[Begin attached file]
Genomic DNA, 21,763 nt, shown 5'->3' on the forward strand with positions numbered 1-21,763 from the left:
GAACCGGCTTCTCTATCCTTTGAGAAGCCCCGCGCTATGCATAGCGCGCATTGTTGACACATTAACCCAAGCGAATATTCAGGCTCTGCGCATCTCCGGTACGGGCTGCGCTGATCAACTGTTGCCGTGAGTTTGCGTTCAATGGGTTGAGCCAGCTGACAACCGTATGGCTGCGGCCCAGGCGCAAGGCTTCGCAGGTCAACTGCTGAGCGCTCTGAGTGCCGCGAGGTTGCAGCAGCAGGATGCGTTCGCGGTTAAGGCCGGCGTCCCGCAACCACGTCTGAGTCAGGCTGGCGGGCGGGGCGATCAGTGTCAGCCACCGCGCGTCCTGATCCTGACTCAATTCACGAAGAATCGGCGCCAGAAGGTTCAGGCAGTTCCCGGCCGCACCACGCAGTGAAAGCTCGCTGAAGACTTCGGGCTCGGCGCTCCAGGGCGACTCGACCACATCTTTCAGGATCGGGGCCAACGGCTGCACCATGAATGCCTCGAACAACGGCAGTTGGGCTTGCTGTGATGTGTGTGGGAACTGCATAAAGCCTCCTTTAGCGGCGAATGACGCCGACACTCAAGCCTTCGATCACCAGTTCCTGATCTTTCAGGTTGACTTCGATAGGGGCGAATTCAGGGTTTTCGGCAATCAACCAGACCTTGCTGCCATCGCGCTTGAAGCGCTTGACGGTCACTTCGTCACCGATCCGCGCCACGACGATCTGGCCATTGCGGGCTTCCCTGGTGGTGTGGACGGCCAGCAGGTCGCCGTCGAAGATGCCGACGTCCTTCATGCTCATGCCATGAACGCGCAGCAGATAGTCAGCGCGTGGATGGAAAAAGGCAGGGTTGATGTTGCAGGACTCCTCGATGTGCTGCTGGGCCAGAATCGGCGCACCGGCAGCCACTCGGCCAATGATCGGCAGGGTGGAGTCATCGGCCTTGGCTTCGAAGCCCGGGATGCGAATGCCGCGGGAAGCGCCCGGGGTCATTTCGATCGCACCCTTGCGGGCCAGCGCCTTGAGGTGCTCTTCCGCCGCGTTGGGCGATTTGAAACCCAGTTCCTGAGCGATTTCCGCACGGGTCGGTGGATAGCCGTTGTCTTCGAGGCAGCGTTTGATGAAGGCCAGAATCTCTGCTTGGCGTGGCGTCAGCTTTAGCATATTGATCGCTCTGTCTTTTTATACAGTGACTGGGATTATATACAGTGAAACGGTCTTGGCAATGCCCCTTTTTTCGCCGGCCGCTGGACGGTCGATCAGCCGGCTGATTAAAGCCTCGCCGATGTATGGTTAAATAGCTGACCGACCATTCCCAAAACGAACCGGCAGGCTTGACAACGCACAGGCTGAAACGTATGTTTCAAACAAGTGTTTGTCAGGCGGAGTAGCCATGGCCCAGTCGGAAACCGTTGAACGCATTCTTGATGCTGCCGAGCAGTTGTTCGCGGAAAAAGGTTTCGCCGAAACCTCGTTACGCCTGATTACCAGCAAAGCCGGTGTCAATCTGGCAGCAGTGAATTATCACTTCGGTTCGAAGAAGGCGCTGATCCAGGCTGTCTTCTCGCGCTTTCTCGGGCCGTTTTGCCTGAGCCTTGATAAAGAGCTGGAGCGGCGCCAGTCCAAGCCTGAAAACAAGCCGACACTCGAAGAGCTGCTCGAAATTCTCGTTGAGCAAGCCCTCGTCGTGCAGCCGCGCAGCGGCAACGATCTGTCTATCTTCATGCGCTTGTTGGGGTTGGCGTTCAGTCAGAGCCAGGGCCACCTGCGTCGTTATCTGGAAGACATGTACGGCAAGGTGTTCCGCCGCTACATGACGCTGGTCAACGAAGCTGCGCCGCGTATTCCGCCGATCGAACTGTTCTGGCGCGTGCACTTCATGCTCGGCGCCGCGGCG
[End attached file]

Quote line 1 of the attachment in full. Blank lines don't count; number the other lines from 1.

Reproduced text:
Genomic DNA, 21,763 nt, shown 5'->3' on the forward strand with positions numbered 1-21,763 from the left: